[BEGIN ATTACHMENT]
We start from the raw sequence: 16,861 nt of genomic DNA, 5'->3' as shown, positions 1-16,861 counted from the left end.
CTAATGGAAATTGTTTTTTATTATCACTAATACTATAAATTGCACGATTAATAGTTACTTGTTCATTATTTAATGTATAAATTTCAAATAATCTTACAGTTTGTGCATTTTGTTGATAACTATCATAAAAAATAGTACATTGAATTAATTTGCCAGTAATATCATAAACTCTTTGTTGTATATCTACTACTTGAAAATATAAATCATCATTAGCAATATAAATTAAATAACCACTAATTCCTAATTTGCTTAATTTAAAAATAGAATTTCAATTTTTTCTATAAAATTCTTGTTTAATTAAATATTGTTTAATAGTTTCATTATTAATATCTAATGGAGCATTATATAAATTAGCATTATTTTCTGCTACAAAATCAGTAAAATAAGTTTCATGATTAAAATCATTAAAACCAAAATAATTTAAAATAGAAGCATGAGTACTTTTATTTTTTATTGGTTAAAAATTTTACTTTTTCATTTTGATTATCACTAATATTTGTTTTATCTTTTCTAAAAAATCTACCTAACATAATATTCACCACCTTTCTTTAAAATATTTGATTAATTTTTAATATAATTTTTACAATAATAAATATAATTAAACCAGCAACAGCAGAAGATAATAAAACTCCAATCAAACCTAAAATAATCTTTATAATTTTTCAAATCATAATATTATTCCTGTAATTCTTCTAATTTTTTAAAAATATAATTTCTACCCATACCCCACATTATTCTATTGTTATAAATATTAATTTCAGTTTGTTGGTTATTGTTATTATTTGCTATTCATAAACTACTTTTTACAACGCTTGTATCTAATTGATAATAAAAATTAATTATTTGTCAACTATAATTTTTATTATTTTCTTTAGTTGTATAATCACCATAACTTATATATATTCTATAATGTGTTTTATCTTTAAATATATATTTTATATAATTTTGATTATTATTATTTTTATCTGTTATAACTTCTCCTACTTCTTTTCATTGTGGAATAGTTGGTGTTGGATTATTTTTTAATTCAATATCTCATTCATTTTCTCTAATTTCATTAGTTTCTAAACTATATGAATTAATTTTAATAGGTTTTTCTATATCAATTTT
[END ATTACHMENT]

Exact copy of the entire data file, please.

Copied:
We start from the raw sequence: 16,861 nt of genomic DNA, 5'->3' as shown, positions 1-16,861 counted from the left end.
CTAATGGAAATTGTTTTTTATTATCACTAATACTATAAATTGCACGATTAATAGTTACTTGTTCATTATTTAATGTATAAATTTCAAATAATCTTACAGTTTGTGCATTTTGTTGATAACTATCATAAAAAATAGTACATTGAATTAATTTGCCAGTAATATCATAAACTCTTTGTTGTATATCTACTACTTGAAAATATAAATCATCATTAGCAATATAAATTAAATAACCACTAATTCCTAATTTGCTTAATTTAAAAATAGAATTTCAATTTTTTCTATAAAATTCTTGTTTAATTAAATATTGTTTAATAGTTTCATTATTAATATCTAATGGAGCATTATATAAATTAGCATTATTTTCTGCTACAAAATCAGTAAAATAAGTTTCATGATTAAAATCATTAAAACCAAAATAATTTAAAATAGAAGCATGAGTACTTTTATTTTTTATTGGTTAAAAATTTTACTTTTTCATTTTGATTATCACTAATATTTGTTTTATCTTTTCTAAAAAATCTACCTAACATAATATTCACCACCTTTCTTTAAAATATTTGATTAATTTTTAATATAATTTTTACAATAATAAATATAATTAAACCAGCAACAGCAGAAGATAATAAAACTCCAATCAAACCTAAAATAATCTTTATAATTTTTCAAATCATAATATTATTCCTGTAATTCTTCTAATTTTTTAAAAATATAATTTCTACCCATACCCCACATTATTCTATTGTTATAAATATTAATTTCAGTTTGTTGGTTATTGTTATTATTTGCTATTCATAAACTACTTTTTACAACGCTTGTATCTAATTGATAATAAAAATTAATTATTTGTCAACTATAATTTTTATTATTTTCTTTAGTTGTATAATCACCATAACTTATATATATTCTATAATGTGTTTTATCTTTAAATATATATTTTATATAATTTTGATTATTATTATTTTTATCTGTTATAACTTCTCCTACTTCTTTTCATTGTGGAATAGTTGGTGTTGGATTATTTTTTAATTCAATATCTCATTCATTTTCTCTAATTTCATTAGTTTCTAAACTATATGAATTAATTTTAATAGGTTTTTCTATATCAATTTT